2018/19 Undergraduate Module Catalogue
PHIL3855 Philosophical Issues in Technology
20 creditsClass Size: 45
Module manager: Dr Chris Kenny
Taught: Semester 2 View Timetable
Year running 2018/19
Pre-requisite qualifications40 Level 2 credits in Philosophy or HPSC
This module is mutually exclusive with
|HPSC3700||Philosophy of Technology|
Module replacesHPSC3700 Philosophy of Technology (10 credits)
This module is approved as a discovery module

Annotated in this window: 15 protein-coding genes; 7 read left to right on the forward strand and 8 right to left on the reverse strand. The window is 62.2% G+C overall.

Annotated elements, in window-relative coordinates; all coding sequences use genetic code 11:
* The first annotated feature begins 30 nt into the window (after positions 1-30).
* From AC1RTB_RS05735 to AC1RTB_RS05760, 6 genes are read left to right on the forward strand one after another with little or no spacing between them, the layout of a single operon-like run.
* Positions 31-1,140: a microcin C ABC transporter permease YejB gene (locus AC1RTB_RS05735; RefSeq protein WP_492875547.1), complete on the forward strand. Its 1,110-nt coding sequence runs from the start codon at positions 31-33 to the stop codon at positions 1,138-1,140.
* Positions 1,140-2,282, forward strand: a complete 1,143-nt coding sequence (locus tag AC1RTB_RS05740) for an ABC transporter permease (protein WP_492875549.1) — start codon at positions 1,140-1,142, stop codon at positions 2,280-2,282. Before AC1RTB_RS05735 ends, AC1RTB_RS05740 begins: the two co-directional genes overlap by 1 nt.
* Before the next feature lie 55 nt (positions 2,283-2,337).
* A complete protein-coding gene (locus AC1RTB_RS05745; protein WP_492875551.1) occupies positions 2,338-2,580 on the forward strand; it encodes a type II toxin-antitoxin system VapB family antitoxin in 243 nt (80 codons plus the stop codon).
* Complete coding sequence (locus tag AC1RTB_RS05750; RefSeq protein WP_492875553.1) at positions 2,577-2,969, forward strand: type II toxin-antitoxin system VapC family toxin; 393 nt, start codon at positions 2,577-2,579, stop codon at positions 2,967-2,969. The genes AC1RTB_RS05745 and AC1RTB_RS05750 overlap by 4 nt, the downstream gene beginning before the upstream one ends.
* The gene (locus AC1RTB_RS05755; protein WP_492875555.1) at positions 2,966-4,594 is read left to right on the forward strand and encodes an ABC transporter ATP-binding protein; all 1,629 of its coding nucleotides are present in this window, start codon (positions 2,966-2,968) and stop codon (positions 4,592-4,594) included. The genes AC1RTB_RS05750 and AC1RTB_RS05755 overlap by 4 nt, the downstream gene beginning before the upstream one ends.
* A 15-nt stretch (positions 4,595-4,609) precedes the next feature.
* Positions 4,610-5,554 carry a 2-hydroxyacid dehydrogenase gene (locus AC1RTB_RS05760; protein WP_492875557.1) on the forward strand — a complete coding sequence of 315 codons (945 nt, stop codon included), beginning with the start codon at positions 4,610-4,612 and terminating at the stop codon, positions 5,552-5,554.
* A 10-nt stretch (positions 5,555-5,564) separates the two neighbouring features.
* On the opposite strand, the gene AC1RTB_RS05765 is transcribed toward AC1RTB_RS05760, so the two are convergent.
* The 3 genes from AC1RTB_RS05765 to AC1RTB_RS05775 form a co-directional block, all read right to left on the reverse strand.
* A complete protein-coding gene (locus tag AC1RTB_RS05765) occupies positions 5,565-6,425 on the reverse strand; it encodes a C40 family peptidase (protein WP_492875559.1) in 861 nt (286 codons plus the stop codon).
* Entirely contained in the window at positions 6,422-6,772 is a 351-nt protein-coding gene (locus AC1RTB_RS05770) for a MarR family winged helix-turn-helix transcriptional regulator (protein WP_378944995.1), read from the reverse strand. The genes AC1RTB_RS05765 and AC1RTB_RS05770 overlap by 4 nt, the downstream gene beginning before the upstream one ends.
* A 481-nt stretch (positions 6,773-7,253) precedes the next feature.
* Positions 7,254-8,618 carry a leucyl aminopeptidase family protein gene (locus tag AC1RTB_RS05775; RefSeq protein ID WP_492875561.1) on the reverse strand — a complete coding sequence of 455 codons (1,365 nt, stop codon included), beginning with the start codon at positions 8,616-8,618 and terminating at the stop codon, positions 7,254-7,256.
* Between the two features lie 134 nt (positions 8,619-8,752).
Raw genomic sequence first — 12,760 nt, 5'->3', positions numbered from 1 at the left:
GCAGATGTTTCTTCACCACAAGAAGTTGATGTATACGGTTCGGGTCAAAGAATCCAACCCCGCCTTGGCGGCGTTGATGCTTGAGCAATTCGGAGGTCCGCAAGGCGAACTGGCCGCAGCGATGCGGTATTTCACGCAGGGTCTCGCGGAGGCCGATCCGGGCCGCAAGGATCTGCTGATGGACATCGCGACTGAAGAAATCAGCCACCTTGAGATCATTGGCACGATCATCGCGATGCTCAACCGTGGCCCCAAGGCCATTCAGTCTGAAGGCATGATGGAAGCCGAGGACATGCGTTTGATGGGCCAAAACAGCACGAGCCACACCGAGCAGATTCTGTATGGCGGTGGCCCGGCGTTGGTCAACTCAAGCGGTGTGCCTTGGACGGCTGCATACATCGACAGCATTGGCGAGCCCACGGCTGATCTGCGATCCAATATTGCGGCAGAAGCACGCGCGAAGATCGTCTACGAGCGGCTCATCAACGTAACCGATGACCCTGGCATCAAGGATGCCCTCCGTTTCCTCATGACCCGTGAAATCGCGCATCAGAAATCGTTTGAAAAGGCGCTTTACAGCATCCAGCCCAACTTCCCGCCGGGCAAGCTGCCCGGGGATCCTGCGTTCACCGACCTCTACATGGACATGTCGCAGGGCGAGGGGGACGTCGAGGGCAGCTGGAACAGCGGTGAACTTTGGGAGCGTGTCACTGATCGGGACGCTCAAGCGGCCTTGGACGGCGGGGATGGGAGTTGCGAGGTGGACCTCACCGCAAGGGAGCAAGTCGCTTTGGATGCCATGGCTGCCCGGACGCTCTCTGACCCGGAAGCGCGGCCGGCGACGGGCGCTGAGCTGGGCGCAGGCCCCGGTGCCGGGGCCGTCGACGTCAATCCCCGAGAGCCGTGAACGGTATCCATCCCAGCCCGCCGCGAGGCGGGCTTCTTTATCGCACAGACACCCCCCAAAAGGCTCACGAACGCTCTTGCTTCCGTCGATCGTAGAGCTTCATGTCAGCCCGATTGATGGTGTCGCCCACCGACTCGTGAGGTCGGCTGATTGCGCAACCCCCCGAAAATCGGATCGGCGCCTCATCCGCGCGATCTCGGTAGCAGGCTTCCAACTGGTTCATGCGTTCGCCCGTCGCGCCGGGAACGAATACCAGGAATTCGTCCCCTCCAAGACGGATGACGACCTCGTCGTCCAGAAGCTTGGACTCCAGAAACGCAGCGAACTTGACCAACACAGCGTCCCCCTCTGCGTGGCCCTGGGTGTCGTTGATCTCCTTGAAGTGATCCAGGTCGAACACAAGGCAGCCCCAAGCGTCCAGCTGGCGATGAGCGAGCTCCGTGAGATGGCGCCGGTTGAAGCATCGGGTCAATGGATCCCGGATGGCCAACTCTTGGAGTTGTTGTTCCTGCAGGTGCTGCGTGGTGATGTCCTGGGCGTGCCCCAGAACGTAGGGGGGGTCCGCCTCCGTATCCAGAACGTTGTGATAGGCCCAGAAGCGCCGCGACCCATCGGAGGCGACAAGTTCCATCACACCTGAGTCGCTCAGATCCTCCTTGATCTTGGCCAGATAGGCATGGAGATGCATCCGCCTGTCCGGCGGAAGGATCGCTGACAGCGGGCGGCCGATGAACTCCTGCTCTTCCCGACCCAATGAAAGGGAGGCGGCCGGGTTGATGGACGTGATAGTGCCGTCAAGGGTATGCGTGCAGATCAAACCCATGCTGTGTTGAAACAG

Module summaryPhilosophy of technology asks critical and evaluative questions about the relationship between human welfare and technology. Its aims are to investigate systematically the ways in which technology (understood broadly) affects our lives and our self-understanding. Technology is a dominant way of life in many cultures. For that reason alone it merits serious inquiry. Our intensive manipulation and transformation of nature raises important philosophical questions. There have been and continue to be concerns over optimistic claims that technology will provide the 'good life' – a kingdom of heaven on earth. More pessimistic thinkers have queried the supposed benefits of technology: do technological interests override social, political and moral decisions; are we really set free from drudgery, or are we enslaved to a consumerism made possible, and some would say necessary, by technological prowess? What are the differences between the natural and the artificial? Have human beings created a “second nature”? Does technology reflect human ends does it serve the ends of the many or just the few? Has technology taken the place formerly held by religion or spirituality? Does it enhance human well-being or undermine it? Will it lead to extinction or an evolutionary leap where humans and machines integrate? Reflections on technology are often critical in contrast with a more descriptive and analytical approach. This distinction between critical philosophy and analytical concerns raises debates over the role of philosophy of technology: should philosophy of technology be carried out in the same way as traditional philosophy of science, or should it serve critical ends raising problems and questioning the very nature of the technological enterprise itself? Are objectivity and careful analyses undermined unless we approach the nature of technology in a neutral and value free manner? The course is designed with these questions in mind.